Now came one of the crucial decisions of the war. In February 1943 Manstein, who had just lured the Russians into retaking Kharkov and had then successfully counter-attacked on their flank, proposed to Hitler that he try the same gambit on a bigger scale by retreating all the way to the Dnieper, and then striking back and encircling the pursuing Russian forces. Hitler vetoed the notion because ‘it smacked too much of withdrawal.’ Instead he opted for an attack on the enormous Russian salient in front of Kursk, to the north. This offensive duly went ahead on a massive scale in July 1943, and ended, after the greatest tank battles in history, with the panzer divisions disabled. From then on it was not a question of whether the Soviet Union would be victorious, but when.
Why did Hitler insist so adamantly on the ruinous policy of ‘no withdrawals’? It was of inestimable help to the Soviet Union, since the German generals were adept at strategic manoeuvres, which, as the Russians drew steadily ahead in men and material, became Germany’s only viable option for staving off disaster. Certainly the defeated generals’ postwar reminiscences are replete with complaints about the ‘madness’ of Hitler’s policy, which led time and time again to German troops holding on to untenable positions before being overrun. Nevertheless, despite the military catastrophes it produced, Hitler’s policy may not have been as irrational as it sounds. He had, after all, to consider the political ammunition a precipitate retreat might have given putative opponents in the German High Command. Thus he viewed any general who advocated withdrawal, however plausible the military rationale, with suspicion. In the same way, the inhuman treatment meted out to the Soviet population under German occupation, particularly in the Ukraine, is often cited as another costly error on the part of the Nazis. The barbaric occupation policy ensured that otherwise disaffected elements rallied to the support of the Soviet regime. But Hitler could not afford to treat conquered Slavs as other than untermenschen, for he had since the beginning made his anti-Slav campaign one of the bases of his political support in Germany.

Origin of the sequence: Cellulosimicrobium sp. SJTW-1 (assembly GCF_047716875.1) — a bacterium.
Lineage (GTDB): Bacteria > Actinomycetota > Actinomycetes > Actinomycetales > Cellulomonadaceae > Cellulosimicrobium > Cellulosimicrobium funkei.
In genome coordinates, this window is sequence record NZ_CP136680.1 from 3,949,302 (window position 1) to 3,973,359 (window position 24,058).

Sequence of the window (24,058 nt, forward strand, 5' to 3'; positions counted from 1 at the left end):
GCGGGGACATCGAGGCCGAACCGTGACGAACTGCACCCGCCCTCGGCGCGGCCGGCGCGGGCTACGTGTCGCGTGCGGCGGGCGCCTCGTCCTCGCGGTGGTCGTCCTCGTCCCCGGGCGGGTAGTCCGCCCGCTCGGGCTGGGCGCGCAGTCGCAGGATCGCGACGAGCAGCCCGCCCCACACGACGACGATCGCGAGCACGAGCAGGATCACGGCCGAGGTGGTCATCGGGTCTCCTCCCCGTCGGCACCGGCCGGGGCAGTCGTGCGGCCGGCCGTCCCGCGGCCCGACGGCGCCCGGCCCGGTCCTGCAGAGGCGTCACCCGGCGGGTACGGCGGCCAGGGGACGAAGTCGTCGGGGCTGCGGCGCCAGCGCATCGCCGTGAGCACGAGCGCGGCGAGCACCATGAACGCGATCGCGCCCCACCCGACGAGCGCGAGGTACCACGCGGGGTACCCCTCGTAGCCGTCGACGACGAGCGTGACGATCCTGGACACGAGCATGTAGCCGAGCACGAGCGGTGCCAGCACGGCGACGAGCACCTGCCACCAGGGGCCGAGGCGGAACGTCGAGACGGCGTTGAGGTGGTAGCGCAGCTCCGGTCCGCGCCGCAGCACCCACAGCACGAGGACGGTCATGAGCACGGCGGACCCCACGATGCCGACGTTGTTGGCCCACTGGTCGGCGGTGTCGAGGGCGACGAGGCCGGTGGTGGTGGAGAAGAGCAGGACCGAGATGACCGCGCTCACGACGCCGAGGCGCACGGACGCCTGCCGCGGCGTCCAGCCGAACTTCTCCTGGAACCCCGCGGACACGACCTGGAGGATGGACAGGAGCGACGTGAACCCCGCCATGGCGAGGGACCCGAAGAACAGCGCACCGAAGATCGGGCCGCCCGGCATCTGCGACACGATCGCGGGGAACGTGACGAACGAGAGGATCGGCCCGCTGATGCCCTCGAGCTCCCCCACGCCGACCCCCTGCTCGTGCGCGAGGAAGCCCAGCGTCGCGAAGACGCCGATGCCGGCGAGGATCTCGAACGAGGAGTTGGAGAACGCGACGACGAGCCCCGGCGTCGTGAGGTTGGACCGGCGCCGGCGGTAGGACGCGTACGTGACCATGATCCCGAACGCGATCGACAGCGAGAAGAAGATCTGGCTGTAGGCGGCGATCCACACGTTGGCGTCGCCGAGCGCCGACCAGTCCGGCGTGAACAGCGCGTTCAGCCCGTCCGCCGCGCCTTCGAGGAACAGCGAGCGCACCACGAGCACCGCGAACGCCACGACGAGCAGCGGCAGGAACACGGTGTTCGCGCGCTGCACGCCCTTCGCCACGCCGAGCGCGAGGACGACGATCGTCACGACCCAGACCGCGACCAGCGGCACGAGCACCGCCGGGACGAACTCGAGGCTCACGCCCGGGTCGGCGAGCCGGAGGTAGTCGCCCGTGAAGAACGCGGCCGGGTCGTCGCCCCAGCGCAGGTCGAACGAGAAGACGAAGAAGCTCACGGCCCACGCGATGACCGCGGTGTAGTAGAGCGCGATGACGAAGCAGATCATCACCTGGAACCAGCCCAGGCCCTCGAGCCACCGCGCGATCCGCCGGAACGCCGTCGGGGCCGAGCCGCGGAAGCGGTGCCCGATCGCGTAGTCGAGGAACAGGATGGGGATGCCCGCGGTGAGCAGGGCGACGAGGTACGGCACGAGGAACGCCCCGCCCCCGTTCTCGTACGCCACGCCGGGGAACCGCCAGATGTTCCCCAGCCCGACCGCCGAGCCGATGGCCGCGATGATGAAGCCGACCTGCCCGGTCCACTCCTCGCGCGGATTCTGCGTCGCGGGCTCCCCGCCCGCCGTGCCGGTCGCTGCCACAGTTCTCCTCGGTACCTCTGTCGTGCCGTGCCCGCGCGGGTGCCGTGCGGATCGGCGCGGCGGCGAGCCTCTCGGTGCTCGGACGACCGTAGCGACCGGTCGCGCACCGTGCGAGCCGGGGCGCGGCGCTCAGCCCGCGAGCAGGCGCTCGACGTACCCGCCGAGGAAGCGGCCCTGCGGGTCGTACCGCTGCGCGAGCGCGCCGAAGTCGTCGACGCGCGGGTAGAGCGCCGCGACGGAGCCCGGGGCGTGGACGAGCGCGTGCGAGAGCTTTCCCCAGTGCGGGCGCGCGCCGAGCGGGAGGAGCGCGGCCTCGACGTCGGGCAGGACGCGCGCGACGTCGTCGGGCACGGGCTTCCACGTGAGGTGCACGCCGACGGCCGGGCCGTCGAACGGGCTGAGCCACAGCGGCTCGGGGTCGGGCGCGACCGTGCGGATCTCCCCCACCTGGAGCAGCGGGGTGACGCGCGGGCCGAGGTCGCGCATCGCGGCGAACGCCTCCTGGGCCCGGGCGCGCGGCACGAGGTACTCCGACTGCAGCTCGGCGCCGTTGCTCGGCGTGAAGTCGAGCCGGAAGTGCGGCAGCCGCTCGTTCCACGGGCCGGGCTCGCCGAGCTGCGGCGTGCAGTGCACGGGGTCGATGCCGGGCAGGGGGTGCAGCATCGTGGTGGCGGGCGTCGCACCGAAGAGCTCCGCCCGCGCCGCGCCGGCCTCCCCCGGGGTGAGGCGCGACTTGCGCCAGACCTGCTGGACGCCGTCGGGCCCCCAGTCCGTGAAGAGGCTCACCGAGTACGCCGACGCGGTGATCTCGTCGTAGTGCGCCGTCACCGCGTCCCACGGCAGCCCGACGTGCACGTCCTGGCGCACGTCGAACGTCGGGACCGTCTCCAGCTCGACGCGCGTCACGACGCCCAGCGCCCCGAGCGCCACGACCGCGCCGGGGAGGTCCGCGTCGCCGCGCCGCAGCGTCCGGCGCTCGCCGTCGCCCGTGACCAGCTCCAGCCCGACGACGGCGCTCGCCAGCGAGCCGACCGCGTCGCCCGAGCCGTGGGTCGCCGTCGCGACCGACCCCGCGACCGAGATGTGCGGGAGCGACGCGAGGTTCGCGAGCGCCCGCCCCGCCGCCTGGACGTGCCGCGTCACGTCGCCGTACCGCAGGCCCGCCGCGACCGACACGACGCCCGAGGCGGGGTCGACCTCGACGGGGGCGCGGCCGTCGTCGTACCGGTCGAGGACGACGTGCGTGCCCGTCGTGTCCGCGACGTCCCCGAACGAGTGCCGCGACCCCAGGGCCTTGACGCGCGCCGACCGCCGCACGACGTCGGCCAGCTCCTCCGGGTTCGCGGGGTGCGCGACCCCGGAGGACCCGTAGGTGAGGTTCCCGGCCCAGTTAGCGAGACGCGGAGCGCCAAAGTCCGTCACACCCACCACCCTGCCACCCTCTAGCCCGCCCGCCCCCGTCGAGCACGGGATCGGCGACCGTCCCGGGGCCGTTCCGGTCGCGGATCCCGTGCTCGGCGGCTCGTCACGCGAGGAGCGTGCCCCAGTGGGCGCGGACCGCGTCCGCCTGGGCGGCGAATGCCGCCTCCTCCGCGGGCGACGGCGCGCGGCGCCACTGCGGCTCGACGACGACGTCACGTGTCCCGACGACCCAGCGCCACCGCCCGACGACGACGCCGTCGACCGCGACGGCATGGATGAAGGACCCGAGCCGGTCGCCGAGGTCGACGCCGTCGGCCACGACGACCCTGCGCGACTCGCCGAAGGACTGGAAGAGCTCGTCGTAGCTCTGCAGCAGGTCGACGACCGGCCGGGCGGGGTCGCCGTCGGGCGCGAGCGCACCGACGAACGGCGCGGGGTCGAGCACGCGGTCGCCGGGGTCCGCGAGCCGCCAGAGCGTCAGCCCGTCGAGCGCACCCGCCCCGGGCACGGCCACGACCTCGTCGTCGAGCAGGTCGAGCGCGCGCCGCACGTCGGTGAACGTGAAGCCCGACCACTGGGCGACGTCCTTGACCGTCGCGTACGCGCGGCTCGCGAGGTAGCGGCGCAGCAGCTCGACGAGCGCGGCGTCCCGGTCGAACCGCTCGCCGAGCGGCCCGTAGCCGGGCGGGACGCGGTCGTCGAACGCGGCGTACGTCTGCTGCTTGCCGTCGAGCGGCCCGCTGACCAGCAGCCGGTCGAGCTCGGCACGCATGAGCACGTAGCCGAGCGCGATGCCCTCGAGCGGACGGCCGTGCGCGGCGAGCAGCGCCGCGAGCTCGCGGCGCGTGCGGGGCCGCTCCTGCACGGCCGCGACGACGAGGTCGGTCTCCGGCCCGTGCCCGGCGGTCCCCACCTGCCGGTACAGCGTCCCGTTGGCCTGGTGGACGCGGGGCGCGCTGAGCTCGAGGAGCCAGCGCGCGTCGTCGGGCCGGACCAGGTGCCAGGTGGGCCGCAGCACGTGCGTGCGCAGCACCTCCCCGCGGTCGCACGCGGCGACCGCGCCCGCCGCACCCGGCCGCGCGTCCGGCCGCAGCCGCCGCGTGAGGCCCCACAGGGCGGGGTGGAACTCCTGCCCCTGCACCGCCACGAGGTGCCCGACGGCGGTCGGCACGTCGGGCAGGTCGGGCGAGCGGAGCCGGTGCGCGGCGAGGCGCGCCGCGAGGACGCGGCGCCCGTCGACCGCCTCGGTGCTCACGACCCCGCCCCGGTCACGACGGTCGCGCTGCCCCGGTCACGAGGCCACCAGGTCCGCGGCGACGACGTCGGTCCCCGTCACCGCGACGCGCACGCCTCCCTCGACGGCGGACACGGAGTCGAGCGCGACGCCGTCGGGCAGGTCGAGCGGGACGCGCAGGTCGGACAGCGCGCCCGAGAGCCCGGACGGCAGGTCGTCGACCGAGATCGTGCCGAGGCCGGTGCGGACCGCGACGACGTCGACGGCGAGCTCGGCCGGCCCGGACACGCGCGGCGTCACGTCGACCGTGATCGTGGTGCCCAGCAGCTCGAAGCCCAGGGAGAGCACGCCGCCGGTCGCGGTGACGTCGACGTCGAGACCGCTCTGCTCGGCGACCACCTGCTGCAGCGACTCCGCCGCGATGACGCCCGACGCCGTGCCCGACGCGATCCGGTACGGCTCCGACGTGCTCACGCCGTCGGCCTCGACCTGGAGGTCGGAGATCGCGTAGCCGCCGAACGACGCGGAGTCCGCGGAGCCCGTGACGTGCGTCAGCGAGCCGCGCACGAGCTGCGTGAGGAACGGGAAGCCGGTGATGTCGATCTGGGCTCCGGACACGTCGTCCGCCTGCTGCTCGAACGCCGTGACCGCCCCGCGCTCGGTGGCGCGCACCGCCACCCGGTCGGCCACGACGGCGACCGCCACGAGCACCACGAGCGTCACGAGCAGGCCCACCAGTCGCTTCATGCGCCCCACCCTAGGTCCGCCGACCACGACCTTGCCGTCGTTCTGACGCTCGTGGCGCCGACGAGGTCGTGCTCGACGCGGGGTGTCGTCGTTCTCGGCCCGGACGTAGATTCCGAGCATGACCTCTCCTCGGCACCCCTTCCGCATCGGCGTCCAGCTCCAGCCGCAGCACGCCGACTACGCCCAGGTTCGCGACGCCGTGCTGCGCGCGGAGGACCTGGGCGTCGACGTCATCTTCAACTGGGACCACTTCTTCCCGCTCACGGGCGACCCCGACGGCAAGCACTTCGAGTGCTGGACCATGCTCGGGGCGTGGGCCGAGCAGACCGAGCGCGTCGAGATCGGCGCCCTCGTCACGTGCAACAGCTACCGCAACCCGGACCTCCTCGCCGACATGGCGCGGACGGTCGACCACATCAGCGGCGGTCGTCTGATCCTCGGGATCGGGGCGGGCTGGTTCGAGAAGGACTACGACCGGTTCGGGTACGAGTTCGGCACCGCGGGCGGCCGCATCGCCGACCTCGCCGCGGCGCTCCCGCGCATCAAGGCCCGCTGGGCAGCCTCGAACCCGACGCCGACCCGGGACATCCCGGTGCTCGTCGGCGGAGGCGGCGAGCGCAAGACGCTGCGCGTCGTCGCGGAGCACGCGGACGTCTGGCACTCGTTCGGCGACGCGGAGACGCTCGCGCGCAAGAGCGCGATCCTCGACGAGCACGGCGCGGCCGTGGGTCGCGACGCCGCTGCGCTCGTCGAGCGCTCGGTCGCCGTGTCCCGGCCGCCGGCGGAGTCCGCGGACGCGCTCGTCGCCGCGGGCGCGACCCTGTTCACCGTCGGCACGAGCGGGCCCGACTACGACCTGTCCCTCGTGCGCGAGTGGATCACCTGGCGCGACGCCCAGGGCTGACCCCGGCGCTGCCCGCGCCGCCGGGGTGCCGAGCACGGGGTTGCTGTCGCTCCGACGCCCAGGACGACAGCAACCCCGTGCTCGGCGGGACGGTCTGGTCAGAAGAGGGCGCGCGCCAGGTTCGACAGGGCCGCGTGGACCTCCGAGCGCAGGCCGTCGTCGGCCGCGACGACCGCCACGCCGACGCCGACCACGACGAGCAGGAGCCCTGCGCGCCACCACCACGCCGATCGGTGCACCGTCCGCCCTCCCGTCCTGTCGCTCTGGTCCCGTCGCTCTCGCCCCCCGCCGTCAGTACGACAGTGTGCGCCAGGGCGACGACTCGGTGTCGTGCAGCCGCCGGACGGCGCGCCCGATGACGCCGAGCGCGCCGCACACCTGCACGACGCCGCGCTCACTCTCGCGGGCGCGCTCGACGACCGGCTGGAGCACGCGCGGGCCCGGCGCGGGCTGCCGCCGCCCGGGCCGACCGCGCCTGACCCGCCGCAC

Stalin and Hitler had much in common as supreme commanders. Both showed a considerable insight into the technical aspects of weapon design. Stalin insisted on the ‘no frills’ design of the hugely successful T-34 tank, despite the advice of professionals who hankered for something more complex: ‘a tank,’ he once told a group of designers, ‘is not a department store.’ Hitler correctly insisted that his tanks should have a high-velocity cannon, a stricture which the military-procurement bureaucracy blithely ignored for some time. It must be said that there are no comparable cases of insubordination under Stalin.
Like Hitler, Stalin had demanded a strategy of no withdrawals in the bad years. If the political rationale was the same, the military results were almost equally disastrous – notably the encirclement and capture of nearly three-quarters of a million Soviet troops round Kiev in 1941. Later Stalin put a gloss on that dreadful period by promoting the notion that he had deliberately retreated to ‘buy time’. As the tide turned, he grew somewhat more tolerant of military advice. In June 1943 he let the formidable professional team of Zhukov, Vasilevski and Antonov talk him into authorising a defensive strategy at Kursk – allowing the Germans to expend their lives and machines against prepared positions rather than pre-empting the attack as he himself wished. As a result of this strategy, the German Army suffered terminal damage at Kursk (Erickson, unlike Manstein, gives no credit to the diversionary effect of the Allied landings in Sicily). The Soviet offensives that followed after Kursk had the primary aim of liberating the Ukraine, and thus restoring to the Russians those vital resources in coal and other mineral deposits, food and manpower that had been so usefully employed by the Germans. With these prizes within his grasp Stalin travelled to meet with Roosevelt and Churchill in Tehran in November 1943.
After so much fine detail on the progress of the battlefronts – which occupy the bulk of Erickson’s attention – it is something of a relief when he occasionally shifts gear and recounts Stalin’s encounters with his Western comrades-in-arms. These meetings demonstrated Stalin’s sure grasp of political and strategic realities. He gained advantage by keeping his own hand well-concealed. His allies, for example, normally ignorant of Soviet military disposition on the Eastern front, were therefore appreciative when the Russians revealed at Tehran that they had 330 divisions in the field. As it happened, the information was false: the Red Army had well over four hundred and fifty divisions in action at that time. But Stalin had no desire to diminish his friends’ enthusiasm for the invasion of France.